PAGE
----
The plant reminded me of Micromeria serbaliana that I discovered in Sinai but differed considerably. Later that year, I succeeded in visiting there again, and collected blooming Silene for documentation of the “type” material. Additional specimens of the new Rubia and Micromeria were collected as well. A study of specimens of the three species from Dana, with literature and herbaria, increased the possibility of their being worth describing as new to science. Consultation with the experts abroad verified that they were new. As no researcher had yet named a plant after the name of Dana I named the three of them after the site of their discovery: Silene danaensis, Rubia danaensis and Micromeria danaensis.

Fig. 12.1.3: Silene swertifolia blooming at the beginning of summer in Jerusalem.

Fig. 12.1.4: A shrub of Rubia danaensis hanging from a cliff near the Visitor’s Center of Dana Nature Reserve.

Fig. 12.1.5: Blooming branches of Rubia danaensis. Leaves are narrow and linear.

Rubia danaensis differs from the widely distributed Rubia tenuifolia by the hooked small teeth present in the latter and absent in the former. R. tenuifolia is a vine of the maquis and the hooked teeth (Fig. 12.1.6) assist the climber in holding onto adjacent plants nearby. However, R. danaensis is confined to cliff-tops and the missing teeth do not assist or disturb its life style. The flowering and fruiting seasons differ for populations growing close to each other (Figs. 12.1.7, 12.1.8). My decision to publish it as a species new to science was supported by the anonymous reviewer of my article (Fig. 12.1.9). I later saw that R. danaensis grows on additional limestone cliffs north and south of Dana Nature Reserve.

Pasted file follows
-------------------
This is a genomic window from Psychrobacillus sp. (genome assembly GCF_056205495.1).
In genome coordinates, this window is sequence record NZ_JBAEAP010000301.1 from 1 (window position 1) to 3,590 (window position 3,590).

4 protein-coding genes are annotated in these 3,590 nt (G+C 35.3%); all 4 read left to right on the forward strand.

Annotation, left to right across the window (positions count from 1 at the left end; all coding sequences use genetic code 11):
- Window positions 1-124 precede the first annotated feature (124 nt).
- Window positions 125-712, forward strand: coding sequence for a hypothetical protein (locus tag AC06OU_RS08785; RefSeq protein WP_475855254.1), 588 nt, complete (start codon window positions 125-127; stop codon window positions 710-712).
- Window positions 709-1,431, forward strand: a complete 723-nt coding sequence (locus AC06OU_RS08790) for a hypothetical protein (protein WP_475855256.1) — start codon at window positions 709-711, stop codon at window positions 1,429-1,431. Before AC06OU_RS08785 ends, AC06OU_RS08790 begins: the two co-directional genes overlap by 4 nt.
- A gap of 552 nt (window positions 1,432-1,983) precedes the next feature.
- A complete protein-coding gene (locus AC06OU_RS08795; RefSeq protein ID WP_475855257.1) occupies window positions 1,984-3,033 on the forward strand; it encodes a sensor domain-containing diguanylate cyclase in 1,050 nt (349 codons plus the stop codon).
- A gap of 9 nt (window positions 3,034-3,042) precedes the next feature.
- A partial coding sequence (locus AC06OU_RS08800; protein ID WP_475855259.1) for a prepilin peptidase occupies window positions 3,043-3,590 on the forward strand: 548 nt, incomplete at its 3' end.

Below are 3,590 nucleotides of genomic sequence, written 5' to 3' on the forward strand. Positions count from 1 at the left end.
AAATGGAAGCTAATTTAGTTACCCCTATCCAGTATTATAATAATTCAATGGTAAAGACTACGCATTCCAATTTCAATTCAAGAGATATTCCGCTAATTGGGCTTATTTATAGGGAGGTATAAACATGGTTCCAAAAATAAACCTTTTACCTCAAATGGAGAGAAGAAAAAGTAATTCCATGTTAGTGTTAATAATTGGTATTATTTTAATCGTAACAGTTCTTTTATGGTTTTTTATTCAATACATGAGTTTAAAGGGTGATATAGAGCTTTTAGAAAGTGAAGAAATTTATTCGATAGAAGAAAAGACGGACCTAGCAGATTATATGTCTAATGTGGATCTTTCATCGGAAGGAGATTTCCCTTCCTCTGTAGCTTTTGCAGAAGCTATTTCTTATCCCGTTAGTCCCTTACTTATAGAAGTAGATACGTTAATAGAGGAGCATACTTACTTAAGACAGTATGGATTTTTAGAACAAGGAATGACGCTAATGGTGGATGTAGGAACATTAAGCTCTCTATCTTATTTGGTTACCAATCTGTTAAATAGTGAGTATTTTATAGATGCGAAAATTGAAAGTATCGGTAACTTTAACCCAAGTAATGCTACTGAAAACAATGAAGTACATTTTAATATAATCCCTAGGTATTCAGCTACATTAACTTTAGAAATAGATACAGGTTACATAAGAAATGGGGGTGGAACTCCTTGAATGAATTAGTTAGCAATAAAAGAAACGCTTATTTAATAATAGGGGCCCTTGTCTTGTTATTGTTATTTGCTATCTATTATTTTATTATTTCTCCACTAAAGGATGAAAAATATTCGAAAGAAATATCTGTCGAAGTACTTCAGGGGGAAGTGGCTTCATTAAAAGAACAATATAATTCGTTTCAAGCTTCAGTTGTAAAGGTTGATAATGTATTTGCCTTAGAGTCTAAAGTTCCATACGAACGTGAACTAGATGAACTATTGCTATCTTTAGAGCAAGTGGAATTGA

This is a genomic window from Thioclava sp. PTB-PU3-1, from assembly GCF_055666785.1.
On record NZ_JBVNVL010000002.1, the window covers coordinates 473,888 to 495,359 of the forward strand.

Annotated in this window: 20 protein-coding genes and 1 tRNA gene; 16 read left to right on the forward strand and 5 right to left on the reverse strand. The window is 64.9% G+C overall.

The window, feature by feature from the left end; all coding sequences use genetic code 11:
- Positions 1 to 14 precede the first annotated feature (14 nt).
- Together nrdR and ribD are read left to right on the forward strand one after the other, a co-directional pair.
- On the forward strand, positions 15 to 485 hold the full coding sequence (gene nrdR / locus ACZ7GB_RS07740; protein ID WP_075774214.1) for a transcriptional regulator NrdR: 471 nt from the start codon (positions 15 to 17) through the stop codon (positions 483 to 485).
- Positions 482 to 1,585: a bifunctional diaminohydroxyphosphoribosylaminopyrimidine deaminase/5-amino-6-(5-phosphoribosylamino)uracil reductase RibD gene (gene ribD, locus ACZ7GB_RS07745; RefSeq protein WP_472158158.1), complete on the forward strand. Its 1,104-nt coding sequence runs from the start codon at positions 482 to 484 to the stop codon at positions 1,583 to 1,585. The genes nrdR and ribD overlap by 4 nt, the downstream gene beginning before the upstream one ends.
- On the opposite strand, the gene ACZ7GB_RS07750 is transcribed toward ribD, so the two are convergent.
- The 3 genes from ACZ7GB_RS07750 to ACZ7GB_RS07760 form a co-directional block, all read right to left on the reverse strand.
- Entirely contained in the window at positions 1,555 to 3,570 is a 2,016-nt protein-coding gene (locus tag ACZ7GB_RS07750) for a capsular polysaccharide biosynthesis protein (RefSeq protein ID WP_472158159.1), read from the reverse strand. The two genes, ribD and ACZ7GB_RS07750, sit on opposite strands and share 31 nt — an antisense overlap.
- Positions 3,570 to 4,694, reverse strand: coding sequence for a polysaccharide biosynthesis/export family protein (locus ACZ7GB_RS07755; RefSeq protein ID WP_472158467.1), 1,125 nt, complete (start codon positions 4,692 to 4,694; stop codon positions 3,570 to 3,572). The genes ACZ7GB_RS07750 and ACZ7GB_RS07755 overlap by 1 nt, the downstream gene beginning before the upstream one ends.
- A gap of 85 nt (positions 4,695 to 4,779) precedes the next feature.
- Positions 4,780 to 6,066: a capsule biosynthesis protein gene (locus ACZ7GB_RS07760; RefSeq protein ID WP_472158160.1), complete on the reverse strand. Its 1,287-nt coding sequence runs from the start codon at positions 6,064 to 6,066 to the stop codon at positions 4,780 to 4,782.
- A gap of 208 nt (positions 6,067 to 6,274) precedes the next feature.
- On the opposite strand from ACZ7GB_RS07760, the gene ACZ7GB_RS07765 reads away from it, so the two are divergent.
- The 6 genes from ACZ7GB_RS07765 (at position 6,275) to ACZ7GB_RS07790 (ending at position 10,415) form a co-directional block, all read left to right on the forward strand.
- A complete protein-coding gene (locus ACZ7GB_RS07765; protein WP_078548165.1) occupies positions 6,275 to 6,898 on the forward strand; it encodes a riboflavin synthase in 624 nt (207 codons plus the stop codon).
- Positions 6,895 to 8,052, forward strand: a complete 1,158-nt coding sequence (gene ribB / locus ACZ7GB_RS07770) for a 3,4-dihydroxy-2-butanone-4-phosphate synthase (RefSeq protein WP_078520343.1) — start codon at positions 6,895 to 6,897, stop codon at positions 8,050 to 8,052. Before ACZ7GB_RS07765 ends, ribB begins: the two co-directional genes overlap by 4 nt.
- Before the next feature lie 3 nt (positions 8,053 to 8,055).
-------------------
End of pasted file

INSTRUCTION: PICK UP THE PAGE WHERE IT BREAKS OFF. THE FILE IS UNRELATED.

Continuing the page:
Fig. 12.1.6: Rubia tenuifolia, which has hooked stiff teeth at the leaf margin.

Fig. 12.1.7: Rubia danaensis with young fruits.

Fig. 12.1.8: Rubia danaensis with ripe fruits.

Fig. 12.1.9: Rubia danaensis as drawn for the article where it is described for the first time.

The Silene from Dana seems to be a relative of S. swertiifolia which grows in the Judean Mts. and Samarian Mts. (Fig. 12.1.3), of [“Silene libaotica” S. libaotica] which grows on Mt. Hermon (Figs. 12.1.10, 12.1.11), and of S. schimperiana (Figs. 12.1.12, 12.1.13) which grows in Sinai. These species resemble each other in the stem morphology, but differ considerably in their flower size. An article describing it in English and Latin was published in an international journal. In later excursions to SW Jordan we found that the Silene has the largest distribution area among the three “Dana species.” Blooming specimens were found in the sandstone landscape of Jebel Umm Adami, the highest mountain in Jordan. A search is likely to lead to the discovery of this species in Saudi Arabia (limestone and sandstone cliffs; Fig. 12.1.14).

Fig. 12.1.10: Silene libanotica on Mt. Hermon.

Fig. 12.1.11: Silene libanotica on Mt. Hermon.

Fig. 12.1.12: Silene danaensis as drawn for the article where it is described for the first time.

Fig. 12.1.13: Silene danaensis growing in rock crevices in Edom (SW Jordan).

Fig. 12.1.14: Distribution map of a few closely related Silene species in the Near East: asterisk – S. danaensis; triangle – S. schimperiana; square – S. swertifolia.

Small pink flowers of Micromeria danaensis (Fig. 12.1.15) were carried gently on delicate stems between the stems of other plants growing in the same crack. I did more tours in Dana Reserve (definitely not enough) and found only one more population of that species. Ironically, when I visited the Dana reserve about ten years after describing the plants carrying the name of Dana, there was no longer anyone there who knew me and my work. After declaring that I am a botanist, the man there was happy to inform me that the workers of Dana Reserve had managed, at last, to find Micromeria danaensis (Fig. 12.1.16). I let him be happy and did not ask about Silene danaensis and Rubia danaensis.

Fig. 12.1.15: Micromeria danaensis in bloom.

Fig. 12.1.16: Micromeria danaensis as drawn for the article where it is described for the first time.